US imposes new sanctions on North Korean oil, coal trade

Washington (Platts)--22 Aug 2017 543 pm EDT/2143 GMT

The Trump administration on Tuesday announced new sanctions in response to North Korean nuclear and ballistic missile tests, including penalties aimed at shutting down coal and oil flows into and out of North Korea.

The Department of the Treasury's Office of Foreign Assets Control designated 16 companies and individuals accused of supporting North Korea's nuclear and missile programs and participating in North Korean energy trades.

Related Capitol Crude podcast episode: 'Sanctions can work': Obama's top energy diplomat on the nuances of US oil, gas policy

"Treasury will continue to increase pressure on North Korea by targeting those who support the advancement of nuclear and ballistic missile programs, and isolating them from the American financial system," Treasury Secretary Steven Mnuchin said in a statement.

The sanctions come amid increasing global pressure to isolate North Korea, including a embargo on oil flows into the country.

Article continues below...

Request a free trial of: Oilgram NewsOilgram News
Oilgram News

Oilgram News brings you fast-breaking global petroleum and gas news on and including:

  • Industry players, upstream and downstream markets, refineries, midstream transportation and financial reports
  • Supply and demand trends, government actions, exploration and technology
  • Daily futures summary
  • Weekly API statistics, and much more
Request a free trialMore Information

In Seoul Tuesday, a US congressional delegation, including Senators Ed Markey, Massachusetts-Democrat, and Chris Van Hollen, Maryland-Democrat, called for a ban on energy exports from China and Russia to North Korea, according to a report from NK News.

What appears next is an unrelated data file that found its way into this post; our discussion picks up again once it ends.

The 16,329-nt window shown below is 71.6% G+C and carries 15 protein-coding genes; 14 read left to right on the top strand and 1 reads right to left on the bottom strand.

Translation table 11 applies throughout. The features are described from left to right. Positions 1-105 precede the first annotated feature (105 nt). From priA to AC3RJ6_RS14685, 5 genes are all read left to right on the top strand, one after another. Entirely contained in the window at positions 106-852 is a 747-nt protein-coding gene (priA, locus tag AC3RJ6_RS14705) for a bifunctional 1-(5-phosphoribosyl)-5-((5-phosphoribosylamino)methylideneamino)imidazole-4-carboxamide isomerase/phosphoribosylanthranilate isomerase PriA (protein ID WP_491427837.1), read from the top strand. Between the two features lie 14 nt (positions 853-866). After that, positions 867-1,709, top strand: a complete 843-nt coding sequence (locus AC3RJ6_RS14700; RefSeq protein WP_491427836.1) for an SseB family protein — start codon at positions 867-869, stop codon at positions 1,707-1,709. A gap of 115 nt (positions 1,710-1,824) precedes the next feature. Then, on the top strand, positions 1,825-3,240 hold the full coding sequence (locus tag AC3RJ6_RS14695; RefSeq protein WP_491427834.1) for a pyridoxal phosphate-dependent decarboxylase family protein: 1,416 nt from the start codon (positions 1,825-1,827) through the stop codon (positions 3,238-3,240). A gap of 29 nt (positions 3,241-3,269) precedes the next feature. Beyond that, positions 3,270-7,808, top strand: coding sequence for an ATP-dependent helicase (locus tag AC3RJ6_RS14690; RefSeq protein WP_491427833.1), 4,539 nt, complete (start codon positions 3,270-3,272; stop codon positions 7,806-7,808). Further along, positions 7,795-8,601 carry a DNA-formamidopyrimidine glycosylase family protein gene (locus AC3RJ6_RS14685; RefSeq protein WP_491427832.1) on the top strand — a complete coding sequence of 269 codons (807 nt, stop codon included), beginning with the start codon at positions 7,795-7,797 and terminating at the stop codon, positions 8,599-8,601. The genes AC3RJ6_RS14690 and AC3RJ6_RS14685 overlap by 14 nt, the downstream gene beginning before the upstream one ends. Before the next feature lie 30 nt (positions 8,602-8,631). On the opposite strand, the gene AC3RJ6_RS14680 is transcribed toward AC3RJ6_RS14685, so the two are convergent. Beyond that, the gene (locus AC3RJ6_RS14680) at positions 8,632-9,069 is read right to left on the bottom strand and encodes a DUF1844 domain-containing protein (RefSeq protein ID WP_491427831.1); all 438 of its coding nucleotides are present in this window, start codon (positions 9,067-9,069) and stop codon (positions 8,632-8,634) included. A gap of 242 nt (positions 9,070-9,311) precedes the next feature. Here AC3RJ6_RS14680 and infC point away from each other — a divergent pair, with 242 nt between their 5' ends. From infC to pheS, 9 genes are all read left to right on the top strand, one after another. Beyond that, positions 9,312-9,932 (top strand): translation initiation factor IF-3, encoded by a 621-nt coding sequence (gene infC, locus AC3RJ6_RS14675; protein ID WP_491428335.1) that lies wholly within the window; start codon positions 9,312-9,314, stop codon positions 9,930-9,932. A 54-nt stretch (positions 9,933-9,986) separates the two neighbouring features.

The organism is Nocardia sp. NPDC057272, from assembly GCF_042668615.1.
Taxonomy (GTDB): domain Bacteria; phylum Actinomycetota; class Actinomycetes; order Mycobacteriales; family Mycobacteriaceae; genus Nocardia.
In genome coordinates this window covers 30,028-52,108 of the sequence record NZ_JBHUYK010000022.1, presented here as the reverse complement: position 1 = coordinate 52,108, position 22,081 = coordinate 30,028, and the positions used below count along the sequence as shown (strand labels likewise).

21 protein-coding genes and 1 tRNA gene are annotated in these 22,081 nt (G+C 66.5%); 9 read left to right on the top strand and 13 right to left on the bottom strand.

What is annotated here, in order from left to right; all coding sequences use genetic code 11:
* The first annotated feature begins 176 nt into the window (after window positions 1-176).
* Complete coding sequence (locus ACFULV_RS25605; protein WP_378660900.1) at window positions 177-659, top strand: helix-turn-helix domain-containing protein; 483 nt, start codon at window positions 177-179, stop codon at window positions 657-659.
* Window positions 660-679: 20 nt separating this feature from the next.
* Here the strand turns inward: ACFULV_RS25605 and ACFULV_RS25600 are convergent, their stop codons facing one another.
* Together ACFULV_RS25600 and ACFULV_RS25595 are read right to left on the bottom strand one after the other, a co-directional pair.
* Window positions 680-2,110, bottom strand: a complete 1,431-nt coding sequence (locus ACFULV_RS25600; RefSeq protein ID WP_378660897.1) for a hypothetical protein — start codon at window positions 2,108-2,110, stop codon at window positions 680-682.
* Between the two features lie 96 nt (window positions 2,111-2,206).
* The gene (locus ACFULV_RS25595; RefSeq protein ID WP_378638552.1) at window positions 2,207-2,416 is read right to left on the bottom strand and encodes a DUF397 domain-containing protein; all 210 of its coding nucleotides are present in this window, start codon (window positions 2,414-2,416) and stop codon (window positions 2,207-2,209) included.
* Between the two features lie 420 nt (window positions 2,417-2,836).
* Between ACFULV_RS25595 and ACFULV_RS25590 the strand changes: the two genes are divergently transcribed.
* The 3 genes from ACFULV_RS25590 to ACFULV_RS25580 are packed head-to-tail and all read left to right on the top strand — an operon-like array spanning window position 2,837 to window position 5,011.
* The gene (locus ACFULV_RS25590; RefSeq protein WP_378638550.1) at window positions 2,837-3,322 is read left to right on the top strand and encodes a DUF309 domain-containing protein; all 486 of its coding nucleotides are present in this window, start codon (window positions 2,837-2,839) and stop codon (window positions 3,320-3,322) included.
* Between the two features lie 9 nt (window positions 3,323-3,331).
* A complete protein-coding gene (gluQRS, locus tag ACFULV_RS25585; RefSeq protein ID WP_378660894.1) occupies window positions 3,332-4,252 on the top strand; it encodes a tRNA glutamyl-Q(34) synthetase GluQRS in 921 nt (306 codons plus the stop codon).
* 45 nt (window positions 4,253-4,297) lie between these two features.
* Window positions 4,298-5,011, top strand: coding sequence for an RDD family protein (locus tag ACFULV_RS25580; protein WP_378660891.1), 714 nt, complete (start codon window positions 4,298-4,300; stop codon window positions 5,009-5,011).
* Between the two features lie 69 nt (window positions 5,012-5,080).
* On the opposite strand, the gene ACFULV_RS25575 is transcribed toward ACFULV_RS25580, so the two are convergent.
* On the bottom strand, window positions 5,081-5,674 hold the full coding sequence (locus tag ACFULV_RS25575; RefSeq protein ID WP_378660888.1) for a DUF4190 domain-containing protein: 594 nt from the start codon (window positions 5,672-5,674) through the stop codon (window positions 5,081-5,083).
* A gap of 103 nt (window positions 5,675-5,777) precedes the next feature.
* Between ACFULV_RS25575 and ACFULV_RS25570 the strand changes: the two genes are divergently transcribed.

"North Korea's trading partners must intensify and enact pressure to bring North Korea to the negotiating table: that starts with getting China to cut off the flow of oil to North Korea," Markey said, according to the report.

China, North Korea's top oil supplier, does not report oil shipments to the country, but exports have declined dramatically since the end of the Cold War. North Korea's oil consumption averaged 76,000 b/d in 1991 and had fallen to 15,000 b/d in 2016, according to an Energy Information Administration report.

"Some estimates report that North Korea imports about 10,000 b/d of crude oil annually, all of which is sent to the country's sole operating refinery, the Ponghwa Chemical facility, located on its border with China," EIA said.

Related: Find more content about Trump's administration in our news and analysis feature.

Treasury on Tuesday sanctioned three Chinese coal companies -- Dandong Zhicheng Metallic Materials, JinHou International Holding and Dandong Tianfu Trade, which the agency said had imported nearly $500 million worth of North Korean coal between 2013 and 2016.

Coal trade generates more than $1 billion each year for North Korea, Treasury said. The UN Security Council passed a resolution August 5 banning North Korean coal exports.

Treasury also designated three Russian individuals -- Mikhail Pisklin, Andrey Serbin and Irina Huish -- and two companies based in Singapore, Transatlantic Partners and Velmur Management, for their role in providing fuel oil to North Korea.

"Both of these companies have attempted to use the US financial system to send millions of dollars in payments on behalf of North Korea-related transactions," Treasury said in a statement.

--Brian Scheid,

--Edited by Keiron Greenhalgh,

Copyright © 2018 S&P Global Platts, a division of S&P Global. All rights reserved.